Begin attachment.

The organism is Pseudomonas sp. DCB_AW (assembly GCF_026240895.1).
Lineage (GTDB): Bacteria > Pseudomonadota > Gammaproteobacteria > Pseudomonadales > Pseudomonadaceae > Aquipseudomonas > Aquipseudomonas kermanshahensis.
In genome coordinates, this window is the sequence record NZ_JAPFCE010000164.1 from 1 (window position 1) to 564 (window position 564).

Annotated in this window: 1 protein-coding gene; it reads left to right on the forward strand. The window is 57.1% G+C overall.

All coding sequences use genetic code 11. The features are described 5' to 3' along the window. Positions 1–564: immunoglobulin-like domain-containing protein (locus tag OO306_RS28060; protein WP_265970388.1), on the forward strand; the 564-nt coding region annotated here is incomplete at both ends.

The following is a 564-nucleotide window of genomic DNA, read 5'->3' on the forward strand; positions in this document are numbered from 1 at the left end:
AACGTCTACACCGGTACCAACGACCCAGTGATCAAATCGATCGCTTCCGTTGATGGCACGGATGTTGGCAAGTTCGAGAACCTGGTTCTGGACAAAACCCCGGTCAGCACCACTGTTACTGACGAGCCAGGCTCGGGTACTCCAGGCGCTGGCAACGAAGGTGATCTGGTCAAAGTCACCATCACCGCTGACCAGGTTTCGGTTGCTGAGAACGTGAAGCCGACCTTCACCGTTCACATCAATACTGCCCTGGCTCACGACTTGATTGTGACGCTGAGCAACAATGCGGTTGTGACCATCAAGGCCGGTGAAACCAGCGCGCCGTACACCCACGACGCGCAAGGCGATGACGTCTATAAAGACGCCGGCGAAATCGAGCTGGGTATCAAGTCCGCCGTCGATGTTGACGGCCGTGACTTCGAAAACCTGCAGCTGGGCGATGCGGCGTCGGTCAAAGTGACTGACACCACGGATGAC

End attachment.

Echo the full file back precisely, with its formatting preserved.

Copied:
The organism is Pseudomonas sp. DCB_AW (assembly GCF_026240895.1).
Lineage (GTDB): Bacteria > Pseudomonadota > Gammaproteobacteria > Pseudomonadales > Pseudomonadaceae > Aquipseudomonas > Aquipseudomonas kermanshahensis.
In genome coordinates, this window is the sequence record NZ_JAPFCE010000164.1 from 1 (window position 1) to 564 (window position 564).

Annotated in this window: 1 protein-coding gene; it reads left to right on the forward strand. The window is 57.1% G+C overall.

All coding sequences use genetic code 11. The features are described 5' to 3' along the window. Positions 1–564: immunoglobulin-like domain-containing protein (locus tag OO306_RS28060; protein WP_265970388.1), on the forward strand; the 564-nt coding region annotated here is incomplete at both ends.

The following is a 564-nucleotide window of genomic DNA, read 5'->3' on the forward strand; positions in this document are numbered from 1 at the left end:
AACGTCTACACCGGTACCAACGACCCAGTGATCAAATCGATCGCTTCCGTTGATGGCACGGATGTTGGCAAGTTCGAGAACCTGGTTCTGGACAAAACCCCGGTCAGCACCACTGTTACTGACGAGCCAGGCTCGGGTACTCCAGGCGCTGGCAACGAAGGTGATCTGGTCAAAGTCACCATCACCGCTGACCAGGTTTCGGTTGCTGAGAACGTGAAGCCGACCTTCACCGTTCACATCAATACTGCCCTGGCTCACGACTTGATTGTGACGCTGAGCAACAATGCGGTTGTGACCATCAAGGCCGGTGAAACCAGCGCGCCGTACACCCACGACGCGCAAGGCGATGACGTCTATAAAGACGCCGGCGAAATCGAGCTGGGTATCAAGTCCGCCGTCGATGTTGACGGCCGTGACTTCGAAAACCTGCAGCTGGGCGATGCGGCGTCGGTCAAAGTGACTGACACCACGGATGAC